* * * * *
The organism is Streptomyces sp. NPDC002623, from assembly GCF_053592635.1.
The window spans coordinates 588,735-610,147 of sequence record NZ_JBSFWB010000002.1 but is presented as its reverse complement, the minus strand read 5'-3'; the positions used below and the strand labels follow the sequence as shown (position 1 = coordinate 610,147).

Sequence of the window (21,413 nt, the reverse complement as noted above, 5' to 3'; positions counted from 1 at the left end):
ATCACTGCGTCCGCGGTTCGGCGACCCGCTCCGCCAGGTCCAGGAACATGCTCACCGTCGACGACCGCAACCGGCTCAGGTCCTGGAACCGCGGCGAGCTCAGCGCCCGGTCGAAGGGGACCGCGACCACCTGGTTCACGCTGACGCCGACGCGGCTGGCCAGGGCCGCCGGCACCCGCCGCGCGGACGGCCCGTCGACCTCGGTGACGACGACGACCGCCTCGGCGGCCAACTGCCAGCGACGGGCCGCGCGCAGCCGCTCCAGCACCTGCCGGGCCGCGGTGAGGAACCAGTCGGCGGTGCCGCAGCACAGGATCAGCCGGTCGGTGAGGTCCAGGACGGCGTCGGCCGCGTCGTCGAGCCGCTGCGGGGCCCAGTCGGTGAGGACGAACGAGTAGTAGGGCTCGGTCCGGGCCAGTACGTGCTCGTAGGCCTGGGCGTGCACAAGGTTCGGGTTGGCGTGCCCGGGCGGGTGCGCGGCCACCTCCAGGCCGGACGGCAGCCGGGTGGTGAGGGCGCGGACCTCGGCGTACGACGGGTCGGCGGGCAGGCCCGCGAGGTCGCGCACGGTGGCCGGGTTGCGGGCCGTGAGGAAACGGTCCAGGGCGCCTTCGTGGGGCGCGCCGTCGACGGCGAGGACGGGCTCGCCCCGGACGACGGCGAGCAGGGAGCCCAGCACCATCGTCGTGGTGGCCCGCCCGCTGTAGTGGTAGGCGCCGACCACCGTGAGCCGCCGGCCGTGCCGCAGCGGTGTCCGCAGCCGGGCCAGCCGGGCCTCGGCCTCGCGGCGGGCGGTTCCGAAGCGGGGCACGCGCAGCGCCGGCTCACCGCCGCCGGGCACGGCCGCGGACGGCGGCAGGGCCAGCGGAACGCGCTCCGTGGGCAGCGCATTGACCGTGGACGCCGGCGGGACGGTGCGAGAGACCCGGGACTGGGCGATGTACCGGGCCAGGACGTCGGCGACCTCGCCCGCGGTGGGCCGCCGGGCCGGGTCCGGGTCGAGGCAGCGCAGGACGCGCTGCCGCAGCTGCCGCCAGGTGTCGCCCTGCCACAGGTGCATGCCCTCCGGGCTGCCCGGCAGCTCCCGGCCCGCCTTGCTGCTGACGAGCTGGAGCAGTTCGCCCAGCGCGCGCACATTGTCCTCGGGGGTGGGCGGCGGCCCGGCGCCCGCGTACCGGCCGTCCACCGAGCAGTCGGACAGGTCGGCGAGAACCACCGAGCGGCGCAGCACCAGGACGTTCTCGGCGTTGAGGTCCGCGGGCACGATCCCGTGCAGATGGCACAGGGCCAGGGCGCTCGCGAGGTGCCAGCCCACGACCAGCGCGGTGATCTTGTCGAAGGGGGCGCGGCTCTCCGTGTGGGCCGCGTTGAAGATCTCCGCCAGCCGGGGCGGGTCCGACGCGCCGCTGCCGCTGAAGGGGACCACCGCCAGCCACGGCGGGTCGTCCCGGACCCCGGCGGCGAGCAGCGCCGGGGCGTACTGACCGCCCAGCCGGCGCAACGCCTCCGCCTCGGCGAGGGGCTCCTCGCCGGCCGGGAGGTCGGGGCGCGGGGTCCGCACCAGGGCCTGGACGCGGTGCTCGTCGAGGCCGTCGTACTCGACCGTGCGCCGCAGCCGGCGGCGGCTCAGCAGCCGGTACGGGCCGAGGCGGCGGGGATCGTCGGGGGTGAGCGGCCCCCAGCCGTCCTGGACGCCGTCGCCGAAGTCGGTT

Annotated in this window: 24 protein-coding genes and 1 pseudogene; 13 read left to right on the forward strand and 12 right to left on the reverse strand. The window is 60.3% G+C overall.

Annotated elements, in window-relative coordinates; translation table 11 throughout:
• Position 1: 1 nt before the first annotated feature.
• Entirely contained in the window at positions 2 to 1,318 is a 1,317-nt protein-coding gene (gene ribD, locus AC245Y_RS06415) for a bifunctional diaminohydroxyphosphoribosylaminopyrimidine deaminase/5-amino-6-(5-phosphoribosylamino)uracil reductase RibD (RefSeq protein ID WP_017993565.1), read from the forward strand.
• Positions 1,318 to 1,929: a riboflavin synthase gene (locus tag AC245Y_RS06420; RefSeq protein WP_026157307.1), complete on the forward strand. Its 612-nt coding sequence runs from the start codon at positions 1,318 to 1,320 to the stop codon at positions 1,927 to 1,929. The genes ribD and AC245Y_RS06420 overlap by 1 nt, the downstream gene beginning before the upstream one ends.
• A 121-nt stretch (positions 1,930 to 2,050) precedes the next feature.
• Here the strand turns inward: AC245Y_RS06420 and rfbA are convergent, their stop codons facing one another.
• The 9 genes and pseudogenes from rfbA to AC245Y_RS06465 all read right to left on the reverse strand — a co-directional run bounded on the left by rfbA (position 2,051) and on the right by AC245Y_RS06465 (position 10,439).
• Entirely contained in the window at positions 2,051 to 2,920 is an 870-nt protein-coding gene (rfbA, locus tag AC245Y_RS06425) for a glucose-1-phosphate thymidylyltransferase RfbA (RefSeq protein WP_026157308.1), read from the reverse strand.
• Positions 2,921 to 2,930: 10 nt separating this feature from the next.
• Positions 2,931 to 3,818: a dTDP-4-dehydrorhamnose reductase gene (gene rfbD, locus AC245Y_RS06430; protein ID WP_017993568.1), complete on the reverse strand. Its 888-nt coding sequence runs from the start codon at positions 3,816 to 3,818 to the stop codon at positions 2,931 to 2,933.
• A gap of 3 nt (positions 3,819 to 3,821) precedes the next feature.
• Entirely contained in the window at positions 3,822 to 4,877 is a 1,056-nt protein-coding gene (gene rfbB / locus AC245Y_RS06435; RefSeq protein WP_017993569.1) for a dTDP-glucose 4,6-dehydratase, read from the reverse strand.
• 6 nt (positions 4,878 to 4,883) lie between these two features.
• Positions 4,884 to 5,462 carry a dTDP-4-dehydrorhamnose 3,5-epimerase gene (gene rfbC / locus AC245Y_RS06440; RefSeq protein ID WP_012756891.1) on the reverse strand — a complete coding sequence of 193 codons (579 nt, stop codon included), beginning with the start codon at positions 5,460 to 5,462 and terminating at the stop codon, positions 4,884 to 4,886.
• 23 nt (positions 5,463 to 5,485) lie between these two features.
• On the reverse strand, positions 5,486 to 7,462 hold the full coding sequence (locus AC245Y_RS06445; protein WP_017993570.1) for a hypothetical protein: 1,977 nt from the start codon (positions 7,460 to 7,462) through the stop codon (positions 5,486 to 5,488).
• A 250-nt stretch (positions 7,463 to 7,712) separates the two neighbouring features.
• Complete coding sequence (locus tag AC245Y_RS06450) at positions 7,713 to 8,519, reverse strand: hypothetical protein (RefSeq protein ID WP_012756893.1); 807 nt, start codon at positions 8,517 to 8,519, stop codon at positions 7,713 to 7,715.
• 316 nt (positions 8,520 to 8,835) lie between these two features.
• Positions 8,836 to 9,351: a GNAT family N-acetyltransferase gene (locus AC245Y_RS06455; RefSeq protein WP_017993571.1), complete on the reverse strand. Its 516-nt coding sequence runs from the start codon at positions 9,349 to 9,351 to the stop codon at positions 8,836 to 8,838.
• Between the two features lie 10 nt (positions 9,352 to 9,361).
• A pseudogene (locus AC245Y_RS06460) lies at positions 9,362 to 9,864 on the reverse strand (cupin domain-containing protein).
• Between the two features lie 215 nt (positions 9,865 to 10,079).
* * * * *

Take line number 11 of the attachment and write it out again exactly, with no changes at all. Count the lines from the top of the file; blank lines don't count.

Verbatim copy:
• Here the strand turns inward: AC245Y_RS06420 and rfbA are convergent, their stop codons facing one another.